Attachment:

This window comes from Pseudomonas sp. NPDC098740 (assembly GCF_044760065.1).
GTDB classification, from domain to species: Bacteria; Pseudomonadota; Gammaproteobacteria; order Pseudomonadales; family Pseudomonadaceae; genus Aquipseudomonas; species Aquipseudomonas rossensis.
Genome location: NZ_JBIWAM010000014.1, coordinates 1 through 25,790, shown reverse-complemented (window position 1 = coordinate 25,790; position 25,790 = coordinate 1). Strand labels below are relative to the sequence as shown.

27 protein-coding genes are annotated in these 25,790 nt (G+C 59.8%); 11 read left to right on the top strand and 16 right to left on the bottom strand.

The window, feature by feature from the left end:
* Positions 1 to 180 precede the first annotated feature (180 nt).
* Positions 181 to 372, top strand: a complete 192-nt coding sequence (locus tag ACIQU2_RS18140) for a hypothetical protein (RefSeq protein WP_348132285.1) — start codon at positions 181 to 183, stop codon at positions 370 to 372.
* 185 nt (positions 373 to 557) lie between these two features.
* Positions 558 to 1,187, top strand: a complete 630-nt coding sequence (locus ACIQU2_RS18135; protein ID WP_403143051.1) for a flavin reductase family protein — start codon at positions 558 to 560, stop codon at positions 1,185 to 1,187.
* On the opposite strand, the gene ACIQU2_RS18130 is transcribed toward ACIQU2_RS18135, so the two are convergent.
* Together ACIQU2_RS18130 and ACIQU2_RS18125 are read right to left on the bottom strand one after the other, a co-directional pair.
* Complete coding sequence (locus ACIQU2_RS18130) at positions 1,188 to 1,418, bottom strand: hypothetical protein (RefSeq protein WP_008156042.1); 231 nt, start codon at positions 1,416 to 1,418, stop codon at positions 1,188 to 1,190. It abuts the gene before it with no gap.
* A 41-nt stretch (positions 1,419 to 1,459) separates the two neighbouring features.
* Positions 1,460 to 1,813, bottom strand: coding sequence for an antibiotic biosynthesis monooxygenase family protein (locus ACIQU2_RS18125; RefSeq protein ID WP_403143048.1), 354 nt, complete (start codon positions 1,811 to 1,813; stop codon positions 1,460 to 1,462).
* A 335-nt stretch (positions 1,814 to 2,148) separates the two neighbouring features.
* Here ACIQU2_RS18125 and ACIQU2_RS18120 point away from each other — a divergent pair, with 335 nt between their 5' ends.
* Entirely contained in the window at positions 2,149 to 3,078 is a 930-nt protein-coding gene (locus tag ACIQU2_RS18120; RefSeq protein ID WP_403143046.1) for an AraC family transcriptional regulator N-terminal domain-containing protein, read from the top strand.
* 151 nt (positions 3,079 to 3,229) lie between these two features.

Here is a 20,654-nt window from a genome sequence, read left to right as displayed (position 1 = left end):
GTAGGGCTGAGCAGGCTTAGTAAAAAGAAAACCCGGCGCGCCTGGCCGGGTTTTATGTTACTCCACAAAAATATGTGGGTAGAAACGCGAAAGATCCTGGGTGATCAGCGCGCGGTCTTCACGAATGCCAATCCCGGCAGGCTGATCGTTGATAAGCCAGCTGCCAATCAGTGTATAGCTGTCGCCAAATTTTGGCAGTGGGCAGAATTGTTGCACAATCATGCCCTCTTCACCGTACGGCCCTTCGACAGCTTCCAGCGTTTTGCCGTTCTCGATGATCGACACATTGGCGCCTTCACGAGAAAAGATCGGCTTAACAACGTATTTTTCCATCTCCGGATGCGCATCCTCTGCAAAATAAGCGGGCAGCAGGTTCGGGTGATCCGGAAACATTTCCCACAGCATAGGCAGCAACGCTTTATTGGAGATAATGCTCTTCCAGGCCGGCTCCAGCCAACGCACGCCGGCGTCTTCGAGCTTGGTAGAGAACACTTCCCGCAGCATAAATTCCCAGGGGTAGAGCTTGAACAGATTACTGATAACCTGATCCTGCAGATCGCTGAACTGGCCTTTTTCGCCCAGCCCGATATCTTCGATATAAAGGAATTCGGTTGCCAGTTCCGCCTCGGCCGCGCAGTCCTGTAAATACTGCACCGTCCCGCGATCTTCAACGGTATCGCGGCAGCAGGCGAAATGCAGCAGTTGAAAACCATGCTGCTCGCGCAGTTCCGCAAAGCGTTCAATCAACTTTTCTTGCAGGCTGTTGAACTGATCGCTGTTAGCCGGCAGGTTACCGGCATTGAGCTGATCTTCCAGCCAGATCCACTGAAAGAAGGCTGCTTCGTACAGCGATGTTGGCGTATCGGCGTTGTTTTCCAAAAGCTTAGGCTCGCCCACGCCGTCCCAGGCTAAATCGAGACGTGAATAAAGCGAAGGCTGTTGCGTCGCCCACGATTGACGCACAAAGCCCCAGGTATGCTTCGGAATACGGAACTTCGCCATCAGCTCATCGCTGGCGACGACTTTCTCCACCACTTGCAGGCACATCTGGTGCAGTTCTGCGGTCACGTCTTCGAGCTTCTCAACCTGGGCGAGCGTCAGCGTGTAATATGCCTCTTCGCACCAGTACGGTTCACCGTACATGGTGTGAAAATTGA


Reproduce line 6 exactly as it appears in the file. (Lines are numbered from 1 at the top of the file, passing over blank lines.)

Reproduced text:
* Positions 1 to 180 precede the first annotated feature (180 nt).